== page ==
How does Write & Improve work?

This article explains the research and science behind Write & Improve and the types of automatic feedback it gives.

Diane avatar
Written by Diane
Updated over a week ago

Write & Improve is a free online automated English language writing assessment and feedback tool that uses advances in computational linguistics and machine learning to provide writing practice and feedback for EFL learners in an intuitive, engaging and easily interpretable way. Importantly, it’s a pedagogical tool and a practice environment, not a text editing facility.

Write & Improve's error feedback works by supervised machine learning based on an algorithm (a set of rules or instructions that are given to a computer so that it can solve a problem) which is given training data from the 30-million-word error-annotated Cambridge Learner Corpus and, from that data, 'learns' to spot the same errors and patterns of error in any future learner writing that it is given – there is a continuous improvement process. Basically, it ‘speaks’ learner English, exclusively. And as it receives more data from users and our annotation team annotate that data and feed it back into the pipeline, it learns more and gives more and more accurate feedback. It was out in Beta, collecting data and learning from it for more than three years before launch in September 2016, so it’s already very accurate. But, like all of us, it’s always learning.

 Because it’s a pedagogical tool and because it can be used with or without a teacher, the algorithm is deliberately set to be extremely cautious.

It only indicates possible errors when it’s more than 90% certain it’s right, as research is clear* that when it comes to feedback in pedagogy, an error left unmarked is less damaging than a correct use marked wrong. Precision is key here. This is all the more important when our users may be using Write & Improve without the guidance of a teacher.

The system also does not make suggestions if it’s unable to be sufficiently certain about what the learner meant to write. Instead, it highlights the whole sentence as unusual and needing attention. The learner is then, at least, pointed to areas where they could usefully focus their attention.

The algorithm’s also carefully set not to give too much feedback at one time. We all know that too much red pen is ultimately demotivating and counter-productive. Instead, it returns initial feedback on common errors after first submission and then, as the learner edits those errors, surrounding errors become marked on next view, where possible and appropriate. This is designed to keep the user motivated and engaged.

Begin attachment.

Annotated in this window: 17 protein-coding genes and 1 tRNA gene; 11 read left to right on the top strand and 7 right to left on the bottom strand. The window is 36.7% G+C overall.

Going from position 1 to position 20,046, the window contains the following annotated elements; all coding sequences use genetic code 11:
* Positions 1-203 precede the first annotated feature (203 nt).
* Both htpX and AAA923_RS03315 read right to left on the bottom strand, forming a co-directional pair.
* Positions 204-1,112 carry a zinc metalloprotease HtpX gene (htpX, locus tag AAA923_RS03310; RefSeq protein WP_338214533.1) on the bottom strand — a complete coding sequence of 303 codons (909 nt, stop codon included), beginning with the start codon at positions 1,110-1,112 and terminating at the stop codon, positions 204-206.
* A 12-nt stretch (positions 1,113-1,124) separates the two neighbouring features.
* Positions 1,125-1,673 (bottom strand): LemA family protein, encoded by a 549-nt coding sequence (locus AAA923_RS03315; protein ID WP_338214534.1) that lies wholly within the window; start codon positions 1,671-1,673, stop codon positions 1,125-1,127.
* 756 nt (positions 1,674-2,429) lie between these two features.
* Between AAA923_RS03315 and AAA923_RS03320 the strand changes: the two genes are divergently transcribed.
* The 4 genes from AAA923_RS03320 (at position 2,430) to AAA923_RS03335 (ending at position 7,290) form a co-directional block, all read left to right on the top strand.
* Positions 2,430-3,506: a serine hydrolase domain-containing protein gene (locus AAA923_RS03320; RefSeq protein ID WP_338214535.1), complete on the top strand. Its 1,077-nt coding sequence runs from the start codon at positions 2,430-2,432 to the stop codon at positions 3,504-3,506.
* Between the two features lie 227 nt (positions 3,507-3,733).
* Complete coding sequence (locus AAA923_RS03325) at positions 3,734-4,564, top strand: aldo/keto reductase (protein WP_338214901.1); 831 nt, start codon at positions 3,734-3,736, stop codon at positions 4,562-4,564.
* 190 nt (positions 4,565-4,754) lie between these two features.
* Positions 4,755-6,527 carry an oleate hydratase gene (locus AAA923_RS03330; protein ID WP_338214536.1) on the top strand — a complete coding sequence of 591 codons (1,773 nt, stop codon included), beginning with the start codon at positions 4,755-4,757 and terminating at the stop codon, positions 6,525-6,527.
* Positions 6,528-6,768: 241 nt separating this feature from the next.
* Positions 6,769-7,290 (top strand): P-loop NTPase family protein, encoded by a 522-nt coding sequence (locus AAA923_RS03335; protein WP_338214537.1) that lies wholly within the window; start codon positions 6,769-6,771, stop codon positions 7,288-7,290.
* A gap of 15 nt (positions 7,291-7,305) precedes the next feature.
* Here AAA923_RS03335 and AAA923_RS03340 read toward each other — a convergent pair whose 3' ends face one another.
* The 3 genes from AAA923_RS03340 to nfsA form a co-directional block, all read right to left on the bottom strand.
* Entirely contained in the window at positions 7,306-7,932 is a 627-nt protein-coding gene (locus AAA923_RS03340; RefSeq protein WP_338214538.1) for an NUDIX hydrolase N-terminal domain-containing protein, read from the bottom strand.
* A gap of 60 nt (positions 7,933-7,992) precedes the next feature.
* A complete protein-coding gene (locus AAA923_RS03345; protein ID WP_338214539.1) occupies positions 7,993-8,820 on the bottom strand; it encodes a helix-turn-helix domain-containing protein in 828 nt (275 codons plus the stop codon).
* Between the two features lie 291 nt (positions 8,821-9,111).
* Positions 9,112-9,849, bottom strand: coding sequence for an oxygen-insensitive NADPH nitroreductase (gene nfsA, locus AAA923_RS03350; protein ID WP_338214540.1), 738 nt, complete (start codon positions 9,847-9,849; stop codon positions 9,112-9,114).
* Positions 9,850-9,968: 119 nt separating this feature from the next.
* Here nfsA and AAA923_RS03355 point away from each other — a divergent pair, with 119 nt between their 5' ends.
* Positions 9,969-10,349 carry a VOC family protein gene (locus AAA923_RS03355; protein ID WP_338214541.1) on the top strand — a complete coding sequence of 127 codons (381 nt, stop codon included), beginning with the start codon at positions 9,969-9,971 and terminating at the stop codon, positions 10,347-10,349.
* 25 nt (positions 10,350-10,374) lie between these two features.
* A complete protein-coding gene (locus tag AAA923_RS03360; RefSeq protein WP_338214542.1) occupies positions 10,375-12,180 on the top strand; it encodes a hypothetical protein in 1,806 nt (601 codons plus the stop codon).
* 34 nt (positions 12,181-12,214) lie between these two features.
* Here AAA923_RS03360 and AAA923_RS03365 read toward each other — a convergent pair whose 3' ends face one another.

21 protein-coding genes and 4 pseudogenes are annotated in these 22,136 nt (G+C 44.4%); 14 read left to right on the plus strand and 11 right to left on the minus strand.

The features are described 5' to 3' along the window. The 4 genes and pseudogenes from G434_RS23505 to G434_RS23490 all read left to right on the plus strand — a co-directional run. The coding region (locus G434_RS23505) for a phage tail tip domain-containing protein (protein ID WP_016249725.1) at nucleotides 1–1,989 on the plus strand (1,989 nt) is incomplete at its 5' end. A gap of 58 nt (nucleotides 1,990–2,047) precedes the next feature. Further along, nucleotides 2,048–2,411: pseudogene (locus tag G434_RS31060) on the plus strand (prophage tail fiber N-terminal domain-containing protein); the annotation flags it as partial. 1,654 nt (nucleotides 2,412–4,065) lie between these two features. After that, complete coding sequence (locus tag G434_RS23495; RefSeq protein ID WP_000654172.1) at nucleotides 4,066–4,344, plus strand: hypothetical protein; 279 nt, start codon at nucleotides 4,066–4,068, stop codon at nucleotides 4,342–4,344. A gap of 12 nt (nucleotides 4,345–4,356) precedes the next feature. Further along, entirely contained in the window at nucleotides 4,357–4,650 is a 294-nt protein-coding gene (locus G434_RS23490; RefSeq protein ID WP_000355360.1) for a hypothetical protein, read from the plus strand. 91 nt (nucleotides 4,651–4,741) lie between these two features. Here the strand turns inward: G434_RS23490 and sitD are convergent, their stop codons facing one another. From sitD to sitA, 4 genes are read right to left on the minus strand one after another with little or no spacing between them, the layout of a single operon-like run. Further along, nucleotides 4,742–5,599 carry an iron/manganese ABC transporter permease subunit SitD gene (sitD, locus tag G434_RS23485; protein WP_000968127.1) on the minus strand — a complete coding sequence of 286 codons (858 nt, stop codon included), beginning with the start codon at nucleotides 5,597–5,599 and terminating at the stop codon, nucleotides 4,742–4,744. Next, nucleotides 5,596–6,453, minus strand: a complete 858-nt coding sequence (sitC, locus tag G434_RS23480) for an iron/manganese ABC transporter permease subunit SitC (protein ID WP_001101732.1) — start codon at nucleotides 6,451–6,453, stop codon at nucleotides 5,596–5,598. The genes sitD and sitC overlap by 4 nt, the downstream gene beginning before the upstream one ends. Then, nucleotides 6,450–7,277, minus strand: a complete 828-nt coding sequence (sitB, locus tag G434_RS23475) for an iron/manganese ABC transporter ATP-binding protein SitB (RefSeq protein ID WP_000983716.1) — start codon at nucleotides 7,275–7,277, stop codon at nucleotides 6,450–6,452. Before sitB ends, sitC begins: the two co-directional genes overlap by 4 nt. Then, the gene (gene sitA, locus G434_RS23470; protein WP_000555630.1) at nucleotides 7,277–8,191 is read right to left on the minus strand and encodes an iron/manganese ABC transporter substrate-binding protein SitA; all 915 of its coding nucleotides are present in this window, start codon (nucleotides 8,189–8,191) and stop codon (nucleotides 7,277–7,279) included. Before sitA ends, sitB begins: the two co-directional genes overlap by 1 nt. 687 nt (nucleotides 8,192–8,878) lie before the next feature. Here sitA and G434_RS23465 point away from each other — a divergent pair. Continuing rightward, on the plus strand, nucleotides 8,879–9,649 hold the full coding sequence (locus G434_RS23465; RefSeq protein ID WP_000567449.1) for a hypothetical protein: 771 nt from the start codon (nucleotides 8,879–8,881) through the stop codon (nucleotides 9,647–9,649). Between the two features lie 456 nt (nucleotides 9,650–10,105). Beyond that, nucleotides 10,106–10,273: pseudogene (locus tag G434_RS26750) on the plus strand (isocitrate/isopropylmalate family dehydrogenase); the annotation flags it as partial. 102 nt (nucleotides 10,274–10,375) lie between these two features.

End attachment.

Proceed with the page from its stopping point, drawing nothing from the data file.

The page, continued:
The feedback
There are four types of feedback:

 1. Summative, overall assessment of writing competence, giving an estimated CEFR level, allowing learners to benchmark their progress against other learners all over the world.

2. Indirect, semi-corrective feedback on word-level issues, including spelling, grammar and vocabulary choice, plus a qualitative assessment of each individual sentence, making the learner aware of areas that might need attention. Crucially, with this feedback there is no “right answer” – don’t do that; do this. Write & Improve only makes suggestions on areas that need attention and why. It encourages students to revise their work and assess the feedback to make their own decisions. There’s no spoon-feeding here!

 3. Overview feedback, served with a lot of teacherly encouragement. It lets the learner know how they’re doing now – measuring themselves against their last performance, not anyone else’s. In this sense, it is personal, adaptive and formative. There are currently 268 different graded feedback bubbles to suit different achievement scenarios and levels, but this number is growing all the time.


4. A personal progress graph to help learners visualise their progress on a task:

This overview feedback has an important function. It takes the focus away from levels in cases where the level has not improved. It emphasises that progress is often in small, steady steps, and not in six stages, from A1 to C2, but little by little, within a level. That every little bit of progress counts!

This article was adapted from a longer blog post about Write & Improve and the people and research behind it. You can read it here: 

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